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Frank Espada was a man of many vocations: artist, photographer, community organizer, civil rights activist and father. As a Puerto Rican immigrant in 1960s America, he saw and documented first hand the social turbulence of the era. Though he died in 2014, his legacy lives on through his son, poet Martin Espada, whose latest collection celebrates his father’s life and works. Jeffrey Brown reports.
Next: A poet honors his father, and both honor their Puerto Rican heritage.
Jeffrey Brown has the story.
A community organizer in a burned-out building, a young girl taking a ballet lesson, photographs of Puerto Rican life in New York and around the country. They were taken by a man named Frank Espada, who died in 2014 at age 83.
MARTIN ESPADA, "Vivas to Those Who Have Failed": He lived many lives. And he evolved from someone who was working in the streets of East New York, where I grew up, to someone who was documenting the condition of an entire people.
What's it like seeing your father's work in the Smithsonian?
Martin Espada, Frank's son, is an award-winning poet, a former tenant lawyer, and longtime professor at the University of Massachusetts.
His new volume, "Vivas to Those Who Have Failed" — the title comes from a line by Walt Whitman — is filled with poems that remember and celebrate his father.
"I am the archaeologist. I sift the shards of you, cufflinks, passports photos, a button from the March on Washington with a black hand shaking a white hand, letters in Spanish, your birth certificate from a town high in the mountains."
The poetry about my father is both elegiac and documentary. Poets often in these situations perform the function of preachers, right? People expect you to say something meaningful in this age where language has become divorced from meaning and we live in a time of hyper-euphemism.
But you're a storyteller. You have got this public role as a poet, but most of all, at that moment, you're a son.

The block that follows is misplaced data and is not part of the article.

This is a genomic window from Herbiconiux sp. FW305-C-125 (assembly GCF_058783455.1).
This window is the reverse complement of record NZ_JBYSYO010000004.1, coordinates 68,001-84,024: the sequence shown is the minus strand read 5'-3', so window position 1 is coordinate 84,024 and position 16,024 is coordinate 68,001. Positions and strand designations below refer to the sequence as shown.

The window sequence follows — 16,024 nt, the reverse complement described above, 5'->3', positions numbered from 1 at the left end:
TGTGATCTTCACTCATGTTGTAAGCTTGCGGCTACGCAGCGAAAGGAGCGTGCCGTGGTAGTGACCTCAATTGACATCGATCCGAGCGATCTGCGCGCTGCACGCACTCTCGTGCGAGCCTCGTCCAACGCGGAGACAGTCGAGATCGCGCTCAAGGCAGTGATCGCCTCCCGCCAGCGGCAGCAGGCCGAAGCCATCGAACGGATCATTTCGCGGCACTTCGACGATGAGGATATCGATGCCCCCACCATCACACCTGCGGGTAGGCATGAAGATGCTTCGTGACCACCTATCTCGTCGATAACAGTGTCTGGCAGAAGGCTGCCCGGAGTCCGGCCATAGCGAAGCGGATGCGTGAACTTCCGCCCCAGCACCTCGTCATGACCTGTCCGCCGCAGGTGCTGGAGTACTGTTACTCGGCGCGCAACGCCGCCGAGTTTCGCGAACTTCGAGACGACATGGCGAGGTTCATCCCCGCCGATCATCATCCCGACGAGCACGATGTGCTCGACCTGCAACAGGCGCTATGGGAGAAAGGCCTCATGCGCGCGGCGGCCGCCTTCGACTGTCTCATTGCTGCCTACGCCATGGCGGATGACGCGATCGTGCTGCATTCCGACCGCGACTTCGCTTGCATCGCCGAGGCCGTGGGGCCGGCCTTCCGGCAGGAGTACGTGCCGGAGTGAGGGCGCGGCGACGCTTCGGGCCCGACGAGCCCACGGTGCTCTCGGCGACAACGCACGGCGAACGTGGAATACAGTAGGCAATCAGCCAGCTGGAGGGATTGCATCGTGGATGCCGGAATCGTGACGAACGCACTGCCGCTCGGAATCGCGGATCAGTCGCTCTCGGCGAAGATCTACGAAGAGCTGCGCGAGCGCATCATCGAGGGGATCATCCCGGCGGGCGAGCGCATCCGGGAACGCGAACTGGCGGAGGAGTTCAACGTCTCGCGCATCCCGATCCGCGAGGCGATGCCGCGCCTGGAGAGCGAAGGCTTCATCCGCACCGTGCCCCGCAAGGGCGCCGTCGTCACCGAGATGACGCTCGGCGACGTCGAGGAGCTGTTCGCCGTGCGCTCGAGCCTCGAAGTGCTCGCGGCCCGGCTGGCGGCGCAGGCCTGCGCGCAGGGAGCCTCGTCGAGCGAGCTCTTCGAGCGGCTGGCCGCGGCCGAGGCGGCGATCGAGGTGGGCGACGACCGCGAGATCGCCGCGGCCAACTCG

Yes, first and foremost, and I was feeling that as a son.
And it's an undercurrent of loss, of grief, and grappling with grief, and trying to see the ways in which poetry might be able to heal grief, if not for me, then for somebody else.
In his poems, Martin refers back to old home movies that show his father, a man who'd come to New York from Puerto Rico as a boy in 1939, and was an athlete who played semi-pro baseball.
While serving in the Air Force in 1949, he was jailed for a week in Mississippi for not giving up going to the back of the bus.
He said it was the best week of his life.
The best week?
The best week of his life, because he figured out what to do with the rest of it.
Frank Espada would become a community organizer. He founded East New York Action in the early 1960s, and worked in the civil rights movement.
There's little attention paid, up to this point, to what we might call the Latino civil rights movement.
Above all, says Martin, who sometimes worked with his father, he was an artist who documented what he saw. Frank Espada published a book in 2006 titled "The Puerto Rican Diaspora: Themes in the Survival of a People," and his photographic work has been collected by the Smithsonian American Art Museum, where Martin and I met recently.
I remember this one. This is a photograph that was taken in Hartford. At first glance, this appears to be a photograph of three kids on the street. And, indeed, it is that.
But if you look more closely to the right, you will see a notice for a foreclosure sale on those premises. And that is very much a part of what my father is saying in that photograph.
In a poem titled "Mad Love," Martin Espada refers to specific photographs, as a way of addressing what his father will no longer see.
"Not the poet in a beret grinning at the vision of shoes for all the shoeless people on the earth, not the dancer hearing the piano tell her to spin and spin again, not the grave digger and his machete, the bandanna that keeps the dust of the dead from coating his tongue, not the union organizer, spirits floating in the smoke of his victory cigar, not the addict in rehab gazing at herself like a fortuneteller gazing at the cards, not the face half-hidden by the star in the Puerto Rican flag, the darkness of his dissident's eye.
"Now that my father cannot speak, they wait their turn to testify in his defense, witnesses to the mad love that drove him to it."
You say in last lines here, "Now that my father cannot speak."
You feel a responsibility to speak?
My father is gone. He can never utter another word. He can never snap another photograph. That's over. And so now comes my turn. Now I must speak for him. And now those faces, the faces he documented, also speak for him.
From the Smithsonian American Art Museum, I'm Jeffrey Brown for the "PBS NewsHour."
You can find Martin Espada's full reading of "Mad Love" on our Poetry page. That's on our Web site, PBS.org/NewsHour.
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